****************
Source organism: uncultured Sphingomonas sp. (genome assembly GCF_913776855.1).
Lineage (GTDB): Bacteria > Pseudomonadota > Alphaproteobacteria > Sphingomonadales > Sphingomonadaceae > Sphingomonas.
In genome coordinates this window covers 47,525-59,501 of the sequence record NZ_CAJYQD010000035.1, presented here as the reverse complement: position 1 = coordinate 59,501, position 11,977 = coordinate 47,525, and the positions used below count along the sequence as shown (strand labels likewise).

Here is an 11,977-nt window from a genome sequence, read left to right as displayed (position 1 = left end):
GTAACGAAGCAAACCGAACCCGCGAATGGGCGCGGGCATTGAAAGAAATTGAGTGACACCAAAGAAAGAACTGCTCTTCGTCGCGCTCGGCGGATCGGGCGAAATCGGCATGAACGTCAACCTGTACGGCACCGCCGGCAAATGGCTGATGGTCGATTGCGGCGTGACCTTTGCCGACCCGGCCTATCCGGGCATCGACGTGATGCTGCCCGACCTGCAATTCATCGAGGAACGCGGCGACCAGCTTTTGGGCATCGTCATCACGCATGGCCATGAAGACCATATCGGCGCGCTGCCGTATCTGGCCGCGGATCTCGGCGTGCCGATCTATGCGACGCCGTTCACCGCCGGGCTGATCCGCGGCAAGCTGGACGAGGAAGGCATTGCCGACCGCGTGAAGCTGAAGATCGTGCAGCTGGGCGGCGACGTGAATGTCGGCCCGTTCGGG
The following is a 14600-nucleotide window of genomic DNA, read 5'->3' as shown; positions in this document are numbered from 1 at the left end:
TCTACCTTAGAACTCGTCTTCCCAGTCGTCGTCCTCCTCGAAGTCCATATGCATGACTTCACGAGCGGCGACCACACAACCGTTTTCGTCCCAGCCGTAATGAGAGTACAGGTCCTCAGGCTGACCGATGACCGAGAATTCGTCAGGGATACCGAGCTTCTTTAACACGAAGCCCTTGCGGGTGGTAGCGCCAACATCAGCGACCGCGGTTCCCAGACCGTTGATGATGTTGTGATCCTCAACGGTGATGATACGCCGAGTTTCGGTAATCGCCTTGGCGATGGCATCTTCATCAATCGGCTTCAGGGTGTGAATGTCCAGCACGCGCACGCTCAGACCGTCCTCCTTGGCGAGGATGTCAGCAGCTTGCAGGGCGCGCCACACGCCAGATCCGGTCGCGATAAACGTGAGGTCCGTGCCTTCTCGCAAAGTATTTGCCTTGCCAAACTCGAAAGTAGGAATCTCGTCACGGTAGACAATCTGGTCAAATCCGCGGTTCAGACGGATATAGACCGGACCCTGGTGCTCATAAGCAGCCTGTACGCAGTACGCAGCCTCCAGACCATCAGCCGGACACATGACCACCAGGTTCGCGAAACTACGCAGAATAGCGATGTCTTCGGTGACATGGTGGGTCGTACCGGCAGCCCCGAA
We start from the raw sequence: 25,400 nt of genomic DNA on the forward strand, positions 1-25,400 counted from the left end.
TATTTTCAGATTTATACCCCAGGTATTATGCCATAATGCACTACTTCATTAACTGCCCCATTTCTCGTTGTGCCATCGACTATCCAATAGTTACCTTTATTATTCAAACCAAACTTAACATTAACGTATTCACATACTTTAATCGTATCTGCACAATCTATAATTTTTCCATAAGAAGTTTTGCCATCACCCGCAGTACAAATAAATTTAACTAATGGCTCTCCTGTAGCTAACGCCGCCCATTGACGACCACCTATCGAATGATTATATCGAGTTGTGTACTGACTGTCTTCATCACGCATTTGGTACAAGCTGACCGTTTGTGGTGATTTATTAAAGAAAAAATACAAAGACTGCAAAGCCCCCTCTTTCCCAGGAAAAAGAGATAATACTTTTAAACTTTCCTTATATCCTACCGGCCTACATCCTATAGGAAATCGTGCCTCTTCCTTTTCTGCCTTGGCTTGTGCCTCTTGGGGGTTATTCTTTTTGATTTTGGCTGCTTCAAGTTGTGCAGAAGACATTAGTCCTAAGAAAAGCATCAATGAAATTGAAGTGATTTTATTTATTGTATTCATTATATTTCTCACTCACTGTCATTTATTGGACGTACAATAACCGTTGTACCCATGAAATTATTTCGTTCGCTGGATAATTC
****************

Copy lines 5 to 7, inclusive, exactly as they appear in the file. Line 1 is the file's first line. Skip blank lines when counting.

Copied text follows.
GTAACGAAGCAAACCGAACCCGCGAATGGGCGCGGGCATTGAAAGAAATTGAGTGACACCAAAGAAAGAACTGCTCTTCGTCGCGCTCGGCGGATCGGGCGAAATCGGCATGAACGTCAACCTGTACGGCACCGCCGGCAAATGGCTGATGGTCGATTGCGGCGTGACCTTTGCCGACCCGGCCTATCCGGGCATCGACGTGATGCTGCCCGACCTGCAATTCATCGAGGAACGCGGCGACCAGCTTTTGGGCATCGTCATCACGCATGGCCATGAAGACCATATCGGCGCGCTGCCGTATCTGGCCGCGGATCTCGGCGTGCCGATCTATGCGACGCCGTTCACCGCCGGGCTGATCCGCGGCAAGCTGGACGAGGAAGGCATTGCCGACCGCGTGAAGCTGAAGATCGTGCAGCTGGGCGGCGACGTGAATGTCGGCCCGTTCGGG
The following is a 14600-nucleotide window of genomic DNA, read 5'->3' as shown; positions in this document are numbered from 1 at the left end:
TCTACCTTAGAACTCGTCTTCCCAGTCGTCGTCCTCCTCGAAGTCCATATGCATGACTTCACGAGCGGCGACCACACAACCGTTTTCGTCCCAGCCGTAATGAGAGTACAGGTCCTCAGGCTGACCGATGACCGAGAATTCGTCAGGGATACCGAGCTTCTTTAACACGAAGCCCTTGCGGGTGGTAGCGCCAACATCAGCGACCGCGGTTCCCAGACCGTTGATGATGTTGTGATCCTCAACGGTGATGATACGCCGAGTTTCGGTAATCGCCTTGGCGATGGCATCTTCATCAATCGGCTTCAGGGTGTGAATGTCCAGCACGCGCACGCTCAGACCGTCCTCCTTGGCGAGGATGTCAGCAGCTTGCAGGGCGCGCCACACGCCAGATCCGGTCGCGATAAACGTGAGGTCCGTGCCTTCTCGCAAAGTATTTGCCTTGCCAAACTCGAAAGTAGGAATCTCGTCACGGTAGACAATCTGGTCAAATCCGCGGTTCAGACGGATATAGACCGGACCCTGGTGCTCATAAGCAGCCTGTACGCAGTACGCAGCCTCCAGACCATCAGCCGGACACATGACCACCAGGTTCGCGAAACTACGCAGAATAGCGATGTCTTCGGTGACATGGTGGGTCGTACCGGCAGCCCCGAA